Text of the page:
Britain complains of EU's diplomatic 'competence creep'
Britain drew a line Monday over how much power EU states should cede to Brussels as London accused the nascent European Union foreign service of encroaching on its diplomatic responsibilities abroad.
With Britain already in battle mode with Brussels over the EU budget, British minister for Europe David Lidington said London has sent out instructions to its embassies asking them to be "vigilant about any risk of competence creep" by EU delegations.
In Brussels for a meeting of EU foreign ministers, he accused EU missions "in particular parts of the world" of pushing for an "enhanced leadership role" or asserting that they have "the right to speak on behalf of member states."
"We push back very hard whenever we have evidence of that happening," he told reporters, without providing specific examples.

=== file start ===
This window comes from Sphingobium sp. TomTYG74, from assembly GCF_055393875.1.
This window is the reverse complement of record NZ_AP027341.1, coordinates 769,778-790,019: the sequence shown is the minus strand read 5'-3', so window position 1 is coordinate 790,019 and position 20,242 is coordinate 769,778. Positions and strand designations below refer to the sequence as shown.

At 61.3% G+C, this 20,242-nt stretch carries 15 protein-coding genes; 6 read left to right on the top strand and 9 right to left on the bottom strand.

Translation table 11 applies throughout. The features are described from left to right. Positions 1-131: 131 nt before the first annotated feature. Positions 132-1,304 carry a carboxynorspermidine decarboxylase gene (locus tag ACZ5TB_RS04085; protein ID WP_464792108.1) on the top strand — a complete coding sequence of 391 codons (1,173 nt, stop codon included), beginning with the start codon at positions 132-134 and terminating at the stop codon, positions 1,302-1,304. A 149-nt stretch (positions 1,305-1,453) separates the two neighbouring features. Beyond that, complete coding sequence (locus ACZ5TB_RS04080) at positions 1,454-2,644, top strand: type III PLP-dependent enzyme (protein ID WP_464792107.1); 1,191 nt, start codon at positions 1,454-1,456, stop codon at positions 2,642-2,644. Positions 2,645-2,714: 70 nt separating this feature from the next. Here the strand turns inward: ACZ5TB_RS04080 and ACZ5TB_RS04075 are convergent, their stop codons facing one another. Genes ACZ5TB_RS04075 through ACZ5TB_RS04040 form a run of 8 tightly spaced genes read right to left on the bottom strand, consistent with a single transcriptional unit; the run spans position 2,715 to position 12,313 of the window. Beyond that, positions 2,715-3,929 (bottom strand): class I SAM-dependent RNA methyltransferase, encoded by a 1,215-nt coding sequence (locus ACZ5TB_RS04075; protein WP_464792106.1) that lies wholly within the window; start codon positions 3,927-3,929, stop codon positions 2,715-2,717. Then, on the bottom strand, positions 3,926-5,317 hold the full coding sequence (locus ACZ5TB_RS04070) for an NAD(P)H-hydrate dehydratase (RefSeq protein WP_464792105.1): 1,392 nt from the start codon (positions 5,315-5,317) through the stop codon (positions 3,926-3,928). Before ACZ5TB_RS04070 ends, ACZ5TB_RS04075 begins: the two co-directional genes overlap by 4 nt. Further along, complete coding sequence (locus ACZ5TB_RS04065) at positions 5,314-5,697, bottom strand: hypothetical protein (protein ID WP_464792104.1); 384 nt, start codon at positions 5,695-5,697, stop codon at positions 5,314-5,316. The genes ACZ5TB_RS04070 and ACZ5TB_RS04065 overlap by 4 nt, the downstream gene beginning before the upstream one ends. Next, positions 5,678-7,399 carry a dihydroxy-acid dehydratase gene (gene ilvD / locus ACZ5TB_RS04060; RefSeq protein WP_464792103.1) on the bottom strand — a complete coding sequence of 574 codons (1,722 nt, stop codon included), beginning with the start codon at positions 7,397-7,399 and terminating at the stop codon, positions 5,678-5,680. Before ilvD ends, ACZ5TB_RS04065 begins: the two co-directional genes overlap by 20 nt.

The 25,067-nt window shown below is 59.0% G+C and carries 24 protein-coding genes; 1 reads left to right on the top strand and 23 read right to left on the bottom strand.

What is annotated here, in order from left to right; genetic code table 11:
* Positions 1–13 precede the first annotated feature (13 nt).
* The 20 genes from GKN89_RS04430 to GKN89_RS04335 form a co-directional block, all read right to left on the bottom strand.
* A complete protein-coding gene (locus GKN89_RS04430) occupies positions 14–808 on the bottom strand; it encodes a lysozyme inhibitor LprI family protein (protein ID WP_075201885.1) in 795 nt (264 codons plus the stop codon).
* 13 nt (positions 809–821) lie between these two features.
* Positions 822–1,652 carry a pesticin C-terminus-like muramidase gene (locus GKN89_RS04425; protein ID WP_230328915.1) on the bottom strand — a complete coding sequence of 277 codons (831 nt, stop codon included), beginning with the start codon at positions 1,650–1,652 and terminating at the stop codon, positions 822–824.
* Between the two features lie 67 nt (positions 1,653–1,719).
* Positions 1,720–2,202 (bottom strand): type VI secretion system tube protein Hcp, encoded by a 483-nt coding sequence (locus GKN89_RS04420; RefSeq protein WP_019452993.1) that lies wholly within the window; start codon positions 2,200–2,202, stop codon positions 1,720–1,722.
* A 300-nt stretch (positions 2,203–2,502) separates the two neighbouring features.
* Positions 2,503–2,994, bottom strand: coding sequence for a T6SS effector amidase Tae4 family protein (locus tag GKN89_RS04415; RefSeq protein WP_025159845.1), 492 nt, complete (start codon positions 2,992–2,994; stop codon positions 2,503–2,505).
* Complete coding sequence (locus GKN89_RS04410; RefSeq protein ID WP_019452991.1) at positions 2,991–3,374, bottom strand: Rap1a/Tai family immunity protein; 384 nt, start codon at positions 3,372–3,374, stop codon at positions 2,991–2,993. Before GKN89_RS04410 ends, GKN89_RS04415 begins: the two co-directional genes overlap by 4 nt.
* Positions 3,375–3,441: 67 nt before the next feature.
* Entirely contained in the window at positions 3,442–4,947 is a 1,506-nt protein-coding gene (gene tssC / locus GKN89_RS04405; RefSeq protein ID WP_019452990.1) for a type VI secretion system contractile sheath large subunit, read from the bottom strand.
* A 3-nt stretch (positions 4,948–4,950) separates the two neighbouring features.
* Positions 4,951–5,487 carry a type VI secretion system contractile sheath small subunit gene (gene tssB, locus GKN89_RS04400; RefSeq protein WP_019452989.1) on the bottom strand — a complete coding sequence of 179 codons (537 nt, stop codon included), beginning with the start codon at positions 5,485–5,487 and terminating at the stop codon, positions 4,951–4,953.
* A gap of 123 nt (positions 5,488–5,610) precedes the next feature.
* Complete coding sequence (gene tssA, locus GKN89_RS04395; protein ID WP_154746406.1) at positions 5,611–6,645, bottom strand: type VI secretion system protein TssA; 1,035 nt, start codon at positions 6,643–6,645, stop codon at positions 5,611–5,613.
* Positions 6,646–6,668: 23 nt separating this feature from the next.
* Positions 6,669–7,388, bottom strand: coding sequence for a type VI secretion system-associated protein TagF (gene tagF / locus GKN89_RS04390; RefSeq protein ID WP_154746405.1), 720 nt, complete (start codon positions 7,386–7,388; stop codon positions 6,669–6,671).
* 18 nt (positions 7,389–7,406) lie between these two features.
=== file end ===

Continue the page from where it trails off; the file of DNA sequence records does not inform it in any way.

The European External Action Service, headed by EU foreign policy chief Catherine Ashton, officially launched this year as part of a vast effort by the 27-nation bloc to speak on the world stage with one voice.
But Lidington complained that EEAS officials as well some EU states want the service to have a greater role in consular matters that should remain firmly in the hands of national governments.
"There is a sort of pressure from some parts of the EU machine to push competence and we're very keen to make sure it's pushed back and clear lines are drawn," he said.
While the EEAS's role should be "defined and limited," he said it could play key roles in developing global partnerships with emerging powers like China, spurring change in the Arab world and working on conflict resolution.
© 2011 AFP